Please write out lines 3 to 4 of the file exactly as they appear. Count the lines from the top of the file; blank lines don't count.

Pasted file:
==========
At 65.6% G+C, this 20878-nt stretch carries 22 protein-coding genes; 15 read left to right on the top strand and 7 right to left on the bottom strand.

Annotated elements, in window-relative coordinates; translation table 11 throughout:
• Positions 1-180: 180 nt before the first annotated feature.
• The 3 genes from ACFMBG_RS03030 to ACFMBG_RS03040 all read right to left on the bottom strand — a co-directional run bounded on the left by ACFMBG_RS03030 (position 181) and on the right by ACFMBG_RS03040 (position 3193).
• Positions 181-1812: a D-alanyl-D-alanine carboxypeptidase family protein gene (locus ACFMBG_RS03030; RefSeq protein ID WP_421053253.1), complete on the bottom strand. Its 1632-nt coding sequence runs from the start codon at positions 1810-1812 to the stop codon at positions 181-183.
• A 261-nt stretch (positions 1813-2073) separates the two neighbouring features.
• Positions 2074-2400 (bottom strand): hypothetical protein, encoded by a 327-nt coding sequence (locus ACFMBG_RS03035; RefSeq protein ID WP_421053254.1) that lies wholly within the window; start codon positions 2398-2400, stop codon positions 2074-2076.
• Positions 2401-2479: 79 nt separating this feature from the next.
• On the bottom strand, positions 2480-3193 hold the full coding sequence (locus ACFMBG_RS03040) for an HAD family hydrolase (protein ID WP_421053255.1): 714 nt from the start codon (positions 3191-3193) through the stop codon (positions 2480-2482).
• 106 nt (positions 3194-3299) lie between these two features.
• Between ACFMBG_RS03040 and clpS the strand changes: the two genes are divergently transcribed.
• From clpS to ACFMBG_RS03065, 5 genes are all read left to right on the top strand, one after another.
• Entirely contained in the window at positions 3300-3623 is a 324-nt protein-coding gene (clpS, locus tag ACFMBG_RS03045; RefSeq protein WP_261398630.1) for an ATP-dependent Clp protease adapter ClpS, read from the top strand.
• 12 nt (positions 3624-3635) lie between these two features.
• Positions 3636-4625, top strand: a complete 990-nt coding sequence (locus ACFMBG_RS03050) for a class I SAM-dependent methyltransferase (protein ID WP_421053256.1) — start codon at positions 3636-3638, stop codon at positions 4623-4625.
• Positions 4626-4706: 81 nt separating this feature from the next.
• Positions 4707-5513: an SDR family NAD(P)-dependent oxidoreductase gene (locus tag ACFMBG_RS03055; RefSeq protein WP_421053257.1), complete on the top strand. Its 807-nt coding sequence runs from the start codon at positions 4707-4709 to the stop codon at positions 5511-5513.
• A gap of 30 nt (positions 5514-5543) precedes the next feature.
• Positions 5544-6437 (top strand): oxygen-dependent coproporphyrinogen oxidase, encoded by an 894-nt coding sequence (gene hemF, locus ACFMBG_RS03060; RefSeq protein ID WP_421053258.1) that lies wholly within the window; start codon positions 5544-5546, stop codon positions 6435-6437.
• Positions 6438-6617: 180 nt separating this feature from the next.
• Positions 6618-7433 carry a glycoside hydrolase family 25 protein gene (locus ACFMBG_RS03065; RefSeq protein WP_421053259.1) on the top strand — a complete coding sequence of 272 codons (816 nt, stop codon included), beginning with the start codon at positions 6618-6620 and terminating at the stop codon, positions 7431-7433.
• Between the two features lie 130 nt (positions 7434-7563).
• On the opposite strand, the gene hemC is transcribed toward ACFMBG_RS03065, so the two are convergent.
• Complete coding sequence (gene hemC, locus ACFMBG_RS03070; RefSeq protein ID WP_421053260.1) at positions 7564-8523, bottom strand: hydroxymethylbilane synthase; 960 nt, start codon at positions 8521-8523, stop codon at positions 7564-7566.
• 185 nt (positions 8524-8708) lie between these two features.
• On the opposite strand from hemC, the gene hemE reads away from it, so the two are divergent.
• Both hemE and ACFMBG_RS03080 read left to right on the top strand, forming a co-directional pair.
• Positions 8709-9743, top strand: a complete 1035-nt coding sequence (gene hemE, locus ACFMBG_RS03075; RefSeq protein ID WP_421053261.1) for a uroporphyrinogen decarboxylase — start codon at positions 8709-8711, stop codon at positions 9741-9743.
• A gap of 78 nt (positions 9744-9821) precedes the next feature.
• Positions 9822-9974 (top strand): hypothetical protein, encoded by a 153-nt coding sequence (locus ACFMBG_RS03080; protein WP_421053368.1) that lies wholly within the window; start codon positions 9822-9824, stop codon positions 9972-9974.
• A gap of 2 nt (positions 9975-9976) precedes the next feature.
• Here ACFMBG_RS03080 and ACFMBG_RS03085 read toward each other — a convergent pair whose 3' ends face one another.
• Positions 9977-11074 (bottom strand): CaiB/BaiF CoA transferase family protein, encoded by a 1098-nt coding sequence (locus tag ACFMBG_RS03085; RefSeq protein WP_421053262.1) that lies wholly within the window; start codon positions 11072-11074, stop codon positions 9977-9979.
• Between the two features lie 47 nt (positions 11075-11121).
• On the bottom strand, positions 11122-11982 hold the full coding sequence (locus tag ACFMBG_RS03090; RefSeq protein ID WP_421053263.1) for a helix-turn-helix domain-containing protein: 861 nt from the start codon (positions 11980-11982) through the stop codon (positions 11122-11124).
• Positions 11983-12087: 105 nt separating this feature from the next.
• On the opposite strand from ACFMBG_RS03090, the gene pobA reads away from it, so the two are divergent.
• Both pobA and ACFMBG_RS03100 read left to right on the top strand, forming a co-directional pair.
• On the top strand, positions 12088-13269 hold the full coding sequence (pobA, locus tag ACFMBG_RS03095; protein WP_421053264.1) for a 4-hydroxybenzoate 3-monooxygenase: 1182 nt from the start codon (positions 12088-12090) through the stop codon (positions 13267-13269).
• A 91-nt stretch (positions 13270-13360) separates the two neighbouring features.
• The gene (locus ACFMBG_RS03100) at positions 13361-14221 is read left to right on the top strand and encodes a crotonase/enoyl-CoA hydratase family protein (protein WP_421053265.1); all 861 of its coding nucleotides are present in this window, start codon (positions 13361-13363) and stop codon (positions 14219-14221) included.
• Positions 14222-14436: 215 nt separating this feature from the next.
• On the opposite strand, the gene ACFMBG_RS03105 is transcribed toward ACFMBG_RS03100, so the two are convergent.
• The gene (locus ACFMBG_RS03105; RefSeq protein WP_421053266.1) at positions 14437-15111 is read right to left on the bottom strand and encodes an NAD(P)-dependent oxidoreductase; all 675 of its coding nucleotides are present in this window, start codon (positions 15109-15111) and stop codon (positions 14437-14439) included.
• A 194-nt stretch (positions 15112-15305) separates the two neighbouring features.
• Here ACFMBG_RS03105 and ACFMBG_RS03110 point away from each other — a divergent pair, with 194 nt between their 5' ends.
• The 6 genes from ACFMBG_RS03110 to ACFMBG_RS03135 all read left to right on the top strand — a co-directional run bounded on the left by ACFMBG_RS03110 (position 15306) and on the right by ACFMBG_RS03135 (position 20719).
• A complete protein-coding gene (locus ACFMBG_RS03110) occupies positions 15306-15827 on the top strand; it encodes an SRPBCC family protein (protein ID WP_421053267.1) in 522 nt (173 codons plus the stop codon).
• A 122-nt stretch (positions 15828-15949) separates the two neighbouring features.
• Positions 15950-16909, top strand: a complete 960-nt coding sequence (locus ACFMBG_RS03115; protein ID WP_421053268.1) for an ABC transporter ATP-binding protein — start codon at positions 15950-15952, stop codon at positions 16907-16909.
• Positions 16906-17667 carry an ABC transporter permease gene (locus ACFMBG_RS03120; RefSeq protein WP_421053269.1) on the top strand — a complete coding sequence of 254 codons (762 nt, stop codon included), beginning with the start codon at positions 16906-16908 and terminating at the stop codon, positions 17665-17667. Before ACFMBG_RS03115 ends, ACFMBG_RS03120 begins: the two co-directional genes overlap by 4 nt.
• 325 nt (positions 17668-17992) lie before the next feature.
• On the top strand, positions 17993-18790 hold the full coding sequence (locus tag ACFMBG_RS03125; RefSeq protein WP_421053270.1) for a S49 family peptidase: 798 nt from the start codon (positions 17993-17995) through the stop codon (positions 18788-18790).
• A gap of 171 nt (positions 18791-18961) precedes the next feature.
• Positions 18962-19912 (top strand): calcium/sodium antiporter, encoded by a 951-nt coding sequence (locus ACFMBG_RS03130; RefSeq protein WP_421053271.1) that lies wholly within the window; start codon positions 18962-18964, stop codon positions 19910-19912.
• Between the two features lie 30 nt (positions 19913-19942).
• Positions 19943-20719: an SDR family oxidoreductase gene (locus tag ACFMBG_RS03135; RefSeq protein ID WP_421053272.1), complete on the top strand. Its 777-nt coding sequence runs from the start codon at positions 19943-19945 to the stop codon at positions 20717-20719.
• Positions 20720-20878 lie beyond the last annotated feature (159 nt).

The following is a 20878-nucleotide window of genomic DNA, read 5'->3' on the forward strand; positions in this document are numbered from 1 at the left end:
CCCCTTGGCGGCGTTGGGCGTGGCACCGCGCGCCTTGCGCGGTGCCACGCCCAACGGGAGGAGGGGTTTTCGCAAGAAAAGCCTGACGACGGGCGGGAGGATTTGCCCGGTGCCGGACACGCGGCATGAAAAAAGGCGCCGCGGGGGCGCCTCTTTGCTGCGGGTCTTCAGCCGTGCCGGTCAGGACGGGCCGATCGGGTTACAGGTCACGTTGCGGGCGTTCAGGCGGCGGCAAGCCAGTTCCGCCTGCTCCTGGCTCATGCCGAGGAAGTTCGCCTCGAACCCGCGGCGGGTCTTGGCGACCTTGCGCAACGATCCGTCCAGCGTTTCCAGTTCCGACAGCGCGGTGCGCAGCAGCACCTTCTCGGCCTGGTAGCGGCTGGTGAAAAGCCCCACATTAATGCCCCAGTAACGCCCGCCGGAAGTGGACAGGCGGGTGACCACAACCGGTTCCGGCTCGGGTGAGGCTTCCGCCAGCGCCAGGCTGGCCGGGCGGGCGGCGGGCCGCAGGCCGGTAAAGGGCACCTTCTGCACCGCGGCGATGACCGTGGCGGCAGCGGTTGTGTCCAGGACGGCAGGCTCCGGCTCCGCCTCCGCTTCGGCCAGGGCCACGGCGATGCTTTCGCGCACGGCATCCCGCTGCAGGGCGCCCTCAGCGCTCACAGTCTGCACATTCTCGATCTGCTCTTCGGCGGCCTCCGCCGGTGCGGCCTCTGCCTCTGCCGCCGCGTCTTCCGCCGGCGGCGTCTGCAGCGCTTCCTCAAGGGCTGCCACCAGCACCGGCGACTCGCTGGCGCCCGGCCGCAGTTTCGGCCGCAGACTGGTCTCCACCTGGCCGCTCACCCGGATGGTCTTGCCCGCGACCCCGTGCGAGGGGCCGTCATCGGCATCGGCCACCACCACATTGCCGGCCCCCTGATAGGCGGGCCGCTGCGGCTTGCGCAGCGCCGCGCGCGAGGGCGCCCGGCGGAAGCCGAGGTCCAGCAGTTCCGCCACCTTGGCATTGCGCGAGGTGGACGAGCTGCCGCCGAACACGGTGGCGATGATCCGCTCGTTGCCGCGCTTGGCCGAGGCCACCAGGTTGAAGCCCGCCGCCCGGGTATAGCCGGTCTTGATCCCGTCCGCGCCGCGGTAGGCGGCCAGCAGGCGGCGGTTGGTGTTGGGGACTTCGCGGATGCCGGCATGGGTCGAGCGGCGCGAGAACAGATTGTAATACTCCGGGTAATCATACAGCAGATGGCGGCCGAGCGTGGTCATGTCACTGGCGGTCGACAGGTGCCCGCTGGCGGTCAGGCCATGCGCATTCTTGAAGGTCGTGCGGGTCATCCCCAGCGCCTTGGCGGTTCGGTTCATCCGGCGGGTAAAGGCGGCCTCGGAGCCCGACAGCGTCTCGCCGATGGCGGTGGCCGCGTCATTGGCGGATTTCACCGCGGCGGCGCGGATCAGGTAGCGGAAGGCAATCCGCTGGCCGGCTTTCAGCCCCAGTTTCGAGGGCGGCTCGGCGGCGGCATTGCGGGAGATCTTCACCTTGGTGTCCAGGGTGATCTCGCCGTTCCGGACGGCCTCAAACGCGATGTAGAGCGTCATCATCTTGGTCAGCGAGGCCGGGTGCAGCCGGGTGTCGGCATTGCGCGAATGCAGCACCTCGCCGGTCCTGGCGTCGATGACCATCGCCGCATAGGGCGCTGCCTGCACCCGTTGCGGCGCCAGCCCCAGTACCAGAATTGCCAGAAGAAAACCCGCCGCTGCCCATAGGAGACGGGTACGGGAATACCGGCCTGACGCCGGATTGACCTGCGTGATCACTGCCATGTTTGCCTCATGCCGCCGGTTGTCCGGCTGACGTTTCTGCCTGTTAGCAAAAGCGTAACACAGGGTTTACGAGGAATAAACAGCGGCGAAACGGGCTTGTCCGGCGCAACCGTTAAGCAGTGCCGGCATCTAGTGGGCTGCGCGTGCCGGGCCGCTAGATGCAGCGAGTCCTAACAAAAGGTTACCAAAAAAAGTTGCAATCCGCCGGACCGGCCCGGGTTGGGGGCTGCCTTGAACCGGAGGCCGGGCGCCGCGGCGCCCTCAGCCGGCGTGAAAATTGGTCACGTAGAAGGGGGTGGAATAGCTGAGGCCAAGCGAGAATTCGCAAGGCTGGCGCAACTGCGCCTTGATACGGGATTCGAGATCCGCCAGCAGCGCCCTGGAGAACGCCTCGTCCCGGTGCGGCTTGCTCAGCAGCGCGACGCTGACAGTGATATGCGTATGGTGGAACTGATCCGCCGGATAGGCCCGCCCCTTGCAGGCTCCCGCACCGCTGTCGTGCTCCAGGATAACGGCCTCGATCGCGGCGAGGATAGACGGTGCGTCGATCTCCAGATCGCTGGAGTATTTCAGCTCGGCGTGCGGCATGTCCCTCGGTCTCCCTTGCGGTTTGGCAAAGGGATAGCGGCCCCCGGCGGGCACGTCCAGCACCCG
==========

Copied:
• Positions 1-180: 180 nt before the first annotated feature.
• The 3 genes from ACFMBG_RS03030 to ACFMBG_RS03040 all read right to left on the bottom strand — a co-directional run bounded on the left by ACFMBG_RS03030 (position 181) and on the right by ACFMBG_RS03040 (position 3193).